Exploring and Understanding Online Assistance for Problem Gamblers: The Pathways Disclosure Model
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AbstractProblem gambling rates are increasing, but few of those requiring help receive it; stigma is often cited as a reason why treatment is not forthcoming. Such is the context for this study, possibly the first to examine Internet-based help for gambling problems. The study explored problem gamblers’ use of computer-mediated communication (CMC) as a facet of their recovery. Fifty individuals responded to invitations to provide information via an electronic survey, based on their affiliation with a popular online support group known as “GAweb.” Seventy percent of the participants indicated that they had previously avoided attendance at face-to-face programs because of concerns related to stigma. Those who experienced the greatest degree of stigma were individuals who had not received any care. Exposure to GAweb was associated with participation in future treatment. Most reported that the ability to secretly lurk at GAweb contributed to their disclosure of personal information. These findings led to the development of the Pathways Disclosure Model to explain why online assistance may be of particular utility for some problem gamblers. The model and its implications are discussed.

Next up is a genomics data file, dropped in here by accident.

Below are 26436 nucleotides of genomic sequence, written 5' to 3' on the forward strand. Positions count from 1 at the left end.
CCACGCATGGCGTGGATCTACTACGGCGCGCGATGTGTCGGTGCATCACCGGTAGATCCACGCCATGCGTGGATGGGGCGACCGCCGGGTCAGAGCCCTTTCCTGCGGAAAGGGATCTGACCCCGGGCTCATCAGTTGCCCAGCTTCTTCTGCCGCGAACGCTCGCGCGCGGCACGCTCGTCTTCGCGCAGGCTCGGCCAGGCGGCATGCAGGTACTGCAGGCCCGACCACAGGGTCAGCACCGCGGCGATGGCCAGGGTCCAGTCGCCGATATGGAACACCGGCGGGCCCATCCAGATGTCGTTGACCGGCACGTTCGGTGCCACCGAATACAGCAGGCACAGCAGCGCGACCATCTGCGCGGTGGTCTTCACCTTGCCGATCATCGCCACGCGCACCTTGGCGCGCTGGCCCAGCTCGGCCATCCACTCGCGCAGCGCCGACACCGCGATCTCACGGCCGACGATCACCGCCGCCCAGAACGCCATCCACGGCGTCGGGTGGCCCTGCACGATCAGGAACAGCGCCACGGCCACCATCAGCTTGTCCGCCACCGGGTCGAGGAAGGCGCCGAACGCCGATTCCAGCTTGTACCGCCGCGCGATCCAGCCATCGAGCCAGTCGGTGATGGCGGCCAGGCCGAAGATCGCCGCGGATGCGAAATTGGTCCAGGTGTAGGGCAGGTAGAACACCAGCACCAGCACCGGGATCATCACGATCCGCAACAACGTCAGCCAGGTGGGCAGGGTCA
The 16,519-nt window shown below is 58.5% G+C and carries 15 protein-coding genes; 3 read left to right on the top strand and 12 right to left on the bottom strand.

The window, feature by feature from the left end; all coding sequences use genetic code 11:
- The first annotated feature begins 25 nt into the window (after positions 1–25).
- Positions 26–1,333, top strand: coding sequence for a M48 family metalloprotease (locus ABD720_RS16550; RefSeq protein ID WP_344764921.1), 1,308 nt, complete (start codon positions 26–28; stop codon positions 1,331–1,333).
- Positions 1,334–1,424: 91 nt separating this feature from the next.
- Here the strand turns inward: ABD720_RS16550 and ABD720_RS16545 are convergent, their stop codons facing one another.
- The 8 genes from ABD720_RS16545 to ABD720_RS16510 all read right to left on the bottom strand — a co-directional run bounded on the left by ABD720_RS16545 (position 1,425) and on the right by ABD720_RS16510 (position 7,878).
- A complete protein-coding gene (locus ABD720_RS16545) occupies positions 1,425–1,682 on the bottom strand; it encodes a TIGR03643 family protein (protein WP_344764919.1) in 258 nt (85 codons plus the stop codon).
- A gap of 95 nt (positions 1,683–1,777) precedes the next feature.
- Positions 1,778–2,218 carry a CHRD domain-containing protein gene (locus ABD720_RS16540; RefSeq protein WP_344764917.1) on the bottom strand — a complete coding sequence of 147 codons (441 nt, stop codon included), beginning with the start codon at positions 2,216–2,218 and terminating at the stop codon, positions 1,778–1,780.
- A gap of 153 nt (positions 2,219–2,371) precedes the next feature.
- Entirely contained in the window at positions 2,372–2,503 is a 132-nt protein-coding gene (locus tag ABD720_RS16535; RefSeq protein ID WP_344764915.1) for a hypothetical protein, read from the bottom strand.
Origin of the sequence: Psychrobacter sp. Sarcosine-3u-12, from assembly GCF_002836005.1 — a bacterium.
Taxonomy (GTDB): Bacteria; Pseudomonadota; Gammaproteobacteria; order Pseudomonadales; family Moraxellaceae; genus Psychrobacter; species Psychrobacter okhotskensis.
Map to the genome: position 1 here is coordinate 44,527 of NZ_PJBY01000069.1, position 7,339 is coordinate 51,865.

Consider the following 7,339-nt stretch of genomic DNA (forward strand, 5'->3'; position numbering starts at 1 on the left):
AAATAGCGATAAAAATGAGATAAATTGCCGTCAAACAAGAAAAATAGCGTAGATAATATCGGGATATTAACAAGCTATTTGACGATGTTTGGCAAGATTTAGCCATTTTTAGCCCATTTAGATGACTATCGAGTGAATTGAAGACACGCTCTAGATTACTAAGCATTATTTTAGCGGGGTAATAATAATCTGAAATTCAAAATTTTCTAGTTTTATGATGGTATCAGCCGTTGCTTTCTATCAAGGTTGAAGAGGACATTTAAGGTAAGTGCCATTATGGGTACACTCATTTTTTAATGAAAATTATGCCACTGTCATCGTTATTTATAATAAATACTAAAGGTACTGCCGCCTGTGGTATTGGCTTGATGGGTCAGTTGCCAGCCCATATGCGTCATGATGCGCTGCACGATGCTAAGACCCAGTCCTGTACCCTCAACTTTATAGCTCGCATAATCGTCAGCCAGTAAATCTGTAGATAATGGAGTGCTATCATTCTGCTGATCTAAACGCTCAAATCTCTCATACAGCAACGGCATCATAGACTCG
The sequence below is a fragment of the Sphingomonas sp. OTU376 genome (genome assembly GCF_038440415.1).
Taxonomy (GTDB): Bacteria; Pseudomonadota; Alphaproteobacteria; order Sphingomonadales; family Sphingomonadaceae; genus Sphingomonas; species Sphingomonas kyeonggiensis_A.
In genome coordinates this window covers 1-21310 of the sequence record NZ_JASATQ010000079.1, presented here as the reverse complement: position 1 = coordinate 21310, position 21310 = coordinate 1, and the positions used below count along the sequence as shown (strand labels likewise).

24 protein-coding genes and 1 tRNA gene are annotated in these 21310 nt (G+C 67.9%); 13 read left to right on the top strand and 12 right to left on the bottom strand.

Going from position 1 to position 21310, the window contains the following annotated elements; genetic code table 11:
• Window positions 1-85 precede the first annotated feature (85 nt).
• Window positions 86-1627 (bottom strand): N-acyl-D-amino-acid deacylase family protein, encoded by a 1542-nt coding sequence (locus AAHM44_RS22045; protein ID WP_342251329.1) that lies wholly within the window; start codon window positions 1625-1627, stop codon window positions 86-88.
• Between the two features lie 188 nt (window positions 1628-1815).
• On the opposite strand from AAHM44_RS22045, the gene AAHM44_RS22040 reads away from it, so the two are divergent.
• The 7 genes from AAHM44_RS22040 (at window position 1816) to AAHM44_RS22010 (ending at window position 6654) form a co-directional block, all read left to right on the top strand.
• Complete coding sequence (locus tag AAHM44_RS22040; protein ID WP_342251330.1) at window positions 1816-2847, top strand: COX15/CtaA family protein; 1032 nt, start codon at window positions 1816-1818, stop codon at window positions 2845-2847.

Copyright © Masood Zangeneh, Editor-in-Chief, International Journal of Mental Health & Addiction